Ecological disaster theory
In a paper published two years ago, scholar KN Ganeshaiah postulated that the onslaught of sand was really an ecological disaster prompted by the construction of a dam in 1336. This dam across the Cauvery, which still exists, was built by an eminent minister of the Vijayanagar empire, Madhava mantri, because of which it is still called the Madhavamantri dam. According to Ganeshaiah, this construction would have caused the sand on the river bed to be exposed to the strong winds that blow across the region. As he suggests, this accumulation of sand would have been perceptible by the time Alamelamma uttered her curse.

A geological fault?
Late last year, eminent geologist KS Valdiya wrote that the Talakad mystery was not the result of an ecodisaster but of a geological phenomenon.Valdiya pointed out that an active geological fault – the Talakad-Malavalli fault – runs along the Cauvery bank opposite Talakad. He conjectures that a reactivation of this fault caused the land east of this fault to subside. Based on the archaeological evidence of structures underneath the Kirtinaryana temple, Valdiya proposes that this subsidence of an earlier town took place prior to the temple’s construction. This subsidence also caused a pool in the Cauvery’s channel. Silt and sand brought in by floodwaters began accumulating here, and was eventually blown onto the town of Talakad by the prevailing winds.

Remote sensing technology
The latest explorations in Talakad are by a team of scientists including MB Rajani, a doctoral student at the National Institute of Advanced Studies, who works on using remote sensing technology for archaeological explorations. As Rajani explains, “An ant walking on a sculpture cannot appreciate it properly. You can only appreciate it if you look at it from a little distance. Similarly, remote sensing allows us to see a site in its context, allowing us to pick up connections with its surroundings.”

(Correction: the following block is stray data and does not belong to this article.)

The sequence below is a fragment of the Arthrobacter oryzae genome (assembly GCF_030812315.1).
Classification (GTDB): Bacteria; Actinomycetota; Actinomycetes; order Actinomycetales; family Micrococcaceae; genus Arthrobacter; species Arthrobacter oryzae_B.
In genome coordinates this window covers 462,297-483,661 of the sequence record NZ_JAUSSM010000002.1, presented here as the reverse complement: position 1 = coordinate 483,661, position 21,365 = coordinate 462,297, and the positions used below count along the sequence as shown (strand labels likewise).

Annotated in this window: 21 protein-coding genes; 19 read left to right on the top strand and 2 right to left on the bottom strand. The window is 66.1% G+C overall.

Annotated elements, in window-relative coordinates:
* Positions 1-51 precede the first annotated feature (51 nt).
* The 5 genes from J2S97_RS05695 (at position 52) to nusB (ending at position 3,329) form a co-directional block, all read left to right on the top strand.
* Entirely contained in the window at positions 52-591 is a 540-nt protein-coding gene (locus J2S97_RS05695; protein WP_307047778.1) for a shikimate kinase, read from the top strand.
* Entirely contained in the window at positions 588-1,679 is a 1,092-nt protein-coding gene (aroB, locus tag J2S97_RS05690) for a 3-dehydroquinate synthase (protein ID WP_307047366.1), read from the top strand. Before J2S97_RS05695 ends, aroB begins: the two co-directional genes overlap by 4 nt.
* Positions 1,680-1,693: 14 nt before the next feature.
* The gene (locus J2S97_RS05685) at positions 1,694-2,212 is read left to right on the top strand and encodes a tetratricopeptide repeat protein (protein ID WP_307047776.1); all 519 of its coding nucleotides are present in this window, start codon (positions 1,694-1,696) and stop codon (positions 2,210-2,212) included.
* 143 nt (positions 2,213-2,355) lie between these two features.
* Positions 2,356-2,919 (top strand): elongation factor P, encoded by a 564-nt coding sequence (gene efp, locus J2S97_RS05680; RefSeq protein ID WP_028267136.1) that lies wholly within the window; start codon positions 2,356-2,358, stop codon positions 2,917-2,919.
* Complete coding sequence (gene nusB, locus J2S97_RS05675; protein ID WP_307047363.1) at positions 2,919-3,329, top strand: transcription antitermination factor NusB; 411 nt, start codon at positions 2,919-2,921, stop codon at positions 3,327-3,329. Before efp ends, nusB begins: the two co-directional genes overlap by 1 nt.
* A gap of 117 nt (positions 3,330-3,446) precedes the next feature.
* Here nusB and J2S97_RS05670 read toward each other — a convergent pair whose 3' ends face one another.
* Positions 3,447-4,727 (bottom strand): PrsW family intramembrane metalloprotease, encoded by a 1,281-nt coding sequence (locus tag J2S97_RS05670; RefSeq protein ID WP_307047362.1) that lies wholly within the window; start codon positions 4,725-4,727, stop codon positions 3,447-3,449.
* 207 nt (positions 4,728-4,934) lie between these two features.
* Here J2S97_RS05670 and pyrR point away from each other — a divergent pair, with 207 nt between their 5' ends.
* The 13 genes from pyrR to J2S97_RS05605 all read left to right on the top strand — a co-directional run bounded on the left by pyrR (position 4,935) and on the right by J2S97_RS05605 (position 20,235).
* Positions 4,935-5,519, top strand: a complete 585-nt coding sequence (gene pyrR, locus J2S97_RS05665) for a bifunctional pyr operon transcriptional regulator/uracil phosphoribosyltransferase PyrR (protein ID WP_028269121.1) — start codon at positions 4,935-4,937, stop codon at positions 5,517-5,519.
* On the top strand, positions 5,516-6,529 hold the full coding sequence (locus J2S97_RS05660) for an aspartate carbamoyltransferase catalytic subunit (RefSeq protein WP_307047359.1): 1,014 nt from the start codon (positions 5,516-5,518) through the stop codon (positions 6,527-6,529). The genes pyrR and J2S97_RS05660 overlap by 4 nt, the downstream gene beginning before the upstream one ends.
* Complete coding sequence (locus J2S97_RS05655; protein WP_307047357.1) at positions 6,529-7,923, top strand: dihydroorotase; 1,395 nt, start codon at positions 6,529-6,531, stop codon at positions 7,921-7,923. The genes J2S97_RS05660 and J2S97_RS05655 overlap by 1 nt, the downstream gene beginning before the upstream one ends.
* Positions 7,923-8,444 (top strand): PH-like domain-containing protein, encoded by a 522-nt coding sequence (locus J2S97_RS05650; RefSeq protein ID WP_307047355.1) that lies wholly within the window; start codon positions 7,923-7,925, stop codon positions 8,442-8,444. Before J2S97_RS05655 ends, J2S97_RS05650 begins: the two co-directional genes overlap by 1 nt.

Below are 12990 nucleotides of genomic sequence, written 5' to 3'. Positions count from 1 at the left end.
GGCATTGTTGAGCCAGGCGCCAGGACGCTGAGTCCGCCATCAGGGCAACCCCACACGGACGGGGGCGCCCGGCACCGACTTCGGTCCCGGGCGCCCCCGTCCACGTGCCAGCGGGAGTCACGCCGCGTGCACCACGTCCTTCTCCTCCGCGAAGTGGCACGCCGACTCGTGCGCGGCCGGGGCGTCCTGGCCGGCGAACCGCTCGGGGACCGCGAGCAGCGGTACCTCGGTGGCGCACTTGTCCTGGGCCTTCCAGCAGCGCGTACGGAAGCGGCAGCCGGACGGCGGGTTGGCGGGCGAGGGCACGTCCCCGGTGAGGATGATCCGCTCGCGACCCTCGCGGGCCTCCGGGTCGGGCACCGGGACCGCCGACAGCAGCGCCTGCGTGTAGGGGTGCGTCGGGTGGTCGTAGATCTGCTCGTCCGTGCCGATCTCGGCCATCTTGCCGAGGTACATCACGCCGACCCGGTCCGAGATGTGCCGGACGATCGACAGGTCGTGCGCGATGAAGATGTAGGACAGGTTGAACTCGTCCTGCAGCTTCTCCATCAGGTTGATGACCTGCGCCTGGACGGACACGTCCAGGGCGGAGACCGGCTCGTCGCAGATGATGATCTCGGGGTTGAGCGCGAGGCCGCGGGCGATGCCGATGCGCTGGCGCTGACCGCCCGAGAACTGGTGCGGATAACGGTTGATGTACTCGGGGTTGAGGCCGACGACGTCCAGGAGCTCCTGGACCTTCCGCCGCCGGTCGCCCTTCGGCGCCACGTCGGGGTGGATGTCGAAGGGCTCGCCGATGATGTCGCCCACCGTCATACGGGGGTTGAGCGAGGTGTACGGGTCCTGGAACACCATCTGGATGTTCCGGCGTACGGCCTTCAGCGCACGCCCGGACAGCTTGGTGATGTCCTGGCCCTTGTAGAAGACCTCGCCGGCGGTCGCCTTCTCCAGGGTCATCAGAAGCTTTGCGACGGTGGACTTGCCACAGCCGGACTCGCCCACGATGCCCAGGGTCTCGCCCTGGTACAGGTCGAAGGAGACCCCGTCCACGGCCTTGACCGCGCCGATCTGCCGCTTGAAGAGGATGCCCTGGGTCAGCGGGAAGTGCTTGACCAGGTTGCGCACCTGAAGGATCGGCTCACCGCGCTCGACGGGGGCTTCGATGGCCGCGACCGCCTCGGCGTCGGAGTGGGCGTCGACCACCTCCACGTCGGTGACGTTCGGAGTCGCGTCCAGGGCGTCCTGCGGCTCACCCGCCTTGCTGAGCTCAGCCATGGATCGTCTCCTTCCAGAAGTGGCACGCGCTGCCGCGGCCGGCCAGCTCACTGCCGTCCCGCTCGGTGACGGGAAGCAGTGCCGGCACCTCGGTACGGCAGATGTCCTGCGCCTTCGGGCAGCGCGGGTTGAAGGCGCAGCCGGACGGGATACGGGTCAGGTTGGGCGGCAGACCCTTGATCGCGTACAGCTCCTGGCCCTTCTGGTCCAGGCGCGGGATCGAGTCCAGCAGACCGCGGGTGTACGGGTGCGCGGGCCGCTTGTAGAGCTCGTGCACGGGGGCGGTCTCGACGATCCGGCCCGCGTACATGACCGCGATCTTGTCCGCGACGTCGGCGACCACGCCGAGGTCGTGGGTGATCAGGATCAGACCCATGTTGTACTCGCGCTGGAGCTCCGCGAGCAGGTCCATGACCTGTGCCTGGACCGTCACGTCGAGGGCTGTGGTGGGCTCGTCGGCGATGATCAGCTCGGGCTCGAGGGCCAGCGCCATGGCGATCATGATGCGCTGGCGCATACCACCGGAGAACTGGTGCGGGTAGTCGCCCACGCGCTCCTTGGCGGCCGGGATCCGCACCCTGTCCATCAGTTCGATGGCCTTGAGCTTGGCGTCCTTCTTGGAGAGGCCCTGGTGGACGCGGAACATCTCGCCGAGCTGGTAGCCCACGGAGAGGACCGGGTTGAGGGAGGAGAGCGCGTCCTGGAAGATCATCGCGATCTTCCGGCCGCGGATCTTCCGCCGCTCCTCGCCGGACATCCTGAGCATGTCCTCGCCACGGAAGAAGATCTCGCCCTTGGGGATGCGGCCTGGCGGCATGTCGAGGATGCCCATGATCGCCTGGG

A canal that ran from the dam?
Based on her interpretation of the images, together with ground truthing, Rajani was able to identify several interesting features. Among them was a linear pattern of vegetation stretching from the Madhavamantri dam to old Talakad.

Rajani explains that such a pattern indicates a crop mark: high subsurface moisture content because of buried archaeological features such as ditches or canals manifests as a vegetation pattern on the surface.
Rajani therefore postulates that the line of vegetation corresponds to a buried canal that likely ran from the dam to old Talakad town, now completely buried under sand. Using similar analyses, she also found a buried bund or fortification and a large rectangular feature on the path of the old canal, which she conjectures might have been a reservoir.

Rajani points out that, because of how sites are excavated (usually in small trenches in limited areas), it would have been difficult for archaeologists to discover the large features that she has inferred from her remote sensing study. But rather than replace excavations, she hopes that the results of her study, which form the basis of her PhD, can be used to guide further explorations in the area.